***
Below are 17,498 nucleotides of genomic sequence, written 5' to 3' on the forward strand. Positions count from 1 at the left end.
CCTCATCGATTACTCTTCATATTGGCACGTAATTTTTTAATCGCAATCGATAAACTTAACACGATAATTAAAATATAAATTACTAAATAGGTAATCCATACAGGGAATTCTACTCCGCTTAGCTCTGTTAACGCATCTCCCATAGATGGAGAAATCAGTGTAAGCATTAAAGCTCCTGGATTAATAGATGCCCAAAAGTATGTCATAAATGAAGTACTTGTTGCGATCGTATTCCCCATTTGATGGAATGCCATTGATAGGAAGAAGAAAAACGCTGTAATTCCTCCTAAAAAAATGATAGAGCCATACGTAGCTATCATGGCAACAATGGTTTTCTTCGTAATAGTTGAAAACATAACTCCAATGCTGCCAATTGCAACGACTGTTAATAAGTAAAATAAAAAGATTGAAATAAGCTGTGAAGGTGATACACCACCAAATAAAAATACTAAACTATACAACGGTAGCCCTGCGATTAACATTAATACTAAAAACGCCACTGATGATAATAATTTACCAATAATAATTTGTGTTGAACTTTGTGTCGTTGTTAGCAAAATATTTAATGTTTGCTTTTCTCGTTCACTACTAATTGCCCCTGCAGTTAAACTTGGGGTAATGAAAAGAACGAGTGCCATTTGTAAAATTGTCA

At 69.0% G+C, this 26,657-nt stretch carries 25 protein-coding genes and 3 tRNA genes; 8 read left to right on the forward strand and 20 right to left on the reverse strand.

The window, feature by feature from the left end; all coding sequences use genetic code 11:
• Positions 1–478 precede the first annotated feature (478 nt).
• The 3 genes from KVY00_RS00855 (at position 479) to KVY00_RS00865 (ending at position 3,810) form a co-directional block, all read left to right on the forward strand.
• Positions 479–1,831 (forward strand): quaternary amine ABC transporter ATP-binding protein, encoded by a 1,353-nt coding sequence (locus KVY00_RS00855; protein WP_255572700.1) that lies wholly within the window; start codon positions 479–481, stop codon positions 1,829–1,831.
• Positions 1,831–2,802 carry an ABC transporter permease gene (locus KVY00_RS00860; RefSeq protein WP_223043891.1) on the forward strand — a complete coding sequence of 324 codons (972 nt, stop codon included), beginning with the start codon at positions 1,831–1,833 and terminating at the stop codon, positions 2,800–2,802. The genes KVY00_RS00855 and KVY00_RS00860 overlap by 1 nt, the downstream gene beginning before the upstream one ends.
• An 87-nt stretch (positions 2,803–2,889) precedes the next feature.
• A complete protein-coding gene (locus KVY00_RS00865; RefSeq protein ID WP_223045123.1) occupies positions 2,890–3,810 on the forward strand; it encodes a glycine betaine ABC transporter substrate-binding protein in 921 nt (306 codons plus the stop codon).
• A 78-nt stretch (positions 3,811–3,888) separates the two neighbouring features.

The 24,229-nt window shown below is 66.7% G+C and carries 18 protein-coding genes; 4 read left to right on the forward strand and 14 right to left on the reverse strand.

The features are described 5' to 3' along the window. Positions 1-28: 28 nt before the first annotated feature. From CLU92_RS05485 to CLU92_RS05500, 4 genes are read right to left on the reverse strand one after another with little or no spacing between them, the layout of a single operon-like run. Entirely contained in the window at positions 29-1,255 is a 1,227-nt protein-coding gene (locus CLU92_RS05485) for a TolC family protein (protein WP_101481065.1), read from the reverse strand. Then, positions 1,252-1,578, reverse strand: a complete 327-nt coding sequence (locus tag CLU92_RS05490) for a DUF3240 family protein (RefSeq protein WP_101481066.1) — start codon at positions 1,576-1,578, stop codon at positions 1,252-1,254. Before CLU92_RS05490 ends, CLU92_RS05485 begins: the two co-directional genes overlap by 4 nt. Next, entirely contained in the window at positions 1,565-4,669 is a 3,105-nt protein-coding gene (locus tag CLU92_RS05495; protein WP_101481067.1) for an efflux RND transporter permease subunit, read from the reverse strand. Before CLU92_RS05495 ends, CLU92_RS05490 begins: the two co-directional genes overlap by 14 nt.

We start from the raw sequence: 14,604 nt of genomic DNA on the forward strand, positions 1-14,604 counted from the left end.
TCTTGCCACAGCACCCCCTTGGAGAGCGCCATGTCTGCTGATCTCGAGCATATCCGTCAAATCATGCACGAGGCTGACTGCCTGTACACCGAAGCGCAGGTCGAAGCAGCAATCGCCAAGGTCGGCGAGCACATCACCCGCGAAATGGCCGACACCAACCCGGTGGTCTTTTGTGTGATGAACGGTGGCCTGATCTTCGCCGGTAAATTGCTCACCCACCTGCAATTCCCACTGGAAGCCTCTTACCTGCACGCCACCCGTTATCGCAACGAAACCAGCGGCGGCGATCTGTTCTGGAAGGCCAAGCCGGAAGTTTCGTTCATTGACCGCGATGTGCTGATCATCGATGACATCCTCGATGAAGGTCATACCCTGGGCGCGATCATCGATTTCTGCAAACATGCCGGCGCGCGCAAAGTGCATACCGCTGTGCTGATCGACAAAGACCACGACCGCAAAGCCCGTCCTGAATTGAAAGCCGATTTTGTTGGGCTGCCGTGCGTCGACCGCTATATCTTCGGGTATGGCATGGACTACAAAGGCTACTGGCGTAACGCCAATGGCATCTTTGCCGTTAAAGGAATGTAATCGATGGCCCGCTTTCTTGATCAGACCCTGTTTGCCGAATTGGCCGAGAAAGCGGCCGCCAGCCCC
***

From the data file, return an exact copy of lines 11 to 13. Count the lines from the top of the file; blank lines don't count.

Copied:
• A 78-nt stretch (positions 3,811–3,888) separates the two neighbouring features.

The 24,229-nt window shown below is 66.7% G+C and carries 18 protein-coding genes; 4 read left to right on the forward strand and 14 right to left on the reverse strand.

The features are described 5' to 3' along the window. Positions 1-28: 28 nt before the first annotated feature. From CLU92_RS05485 to CLU92_RS05500, 4 genes are read right to left on the reverse strand one after another with little or no spacing between them, the layout of a single operon-like run. Entirely contained in the window at positions 29-1,255 is a 1,227-nt protein-coding gene (locus CLU92_RS05485) for a TolC family protein (protein WP_101481065.1), read from the reverse strand. Then, positions 1,252-1,578, reverse strand: a complete 327-nt coding sequence (locus tag CLU92_RS05490) for a DUF3240 family protein (RefSeq protein WP_101481066.1) — start codon at positions 1,576-1,578, stop codon at positions 1,252-1,254. Before CLU92_RS05490 ends, CLU92_RS05485 begins: the two co-directional genes overlap by 4 nt. Next, entirely contained in the window at positions 1,565-4,669 is a 3,105-nt protein-coding gene (locus tag CLU92_RS05495; protein WP_101481067.1) for an efflux RND transporter permease subunit, read from the reverse strand. Before CLU92_RS05495 ends, CLU92_RS05490 begins: the two co-directional genes overlap by 14 nt.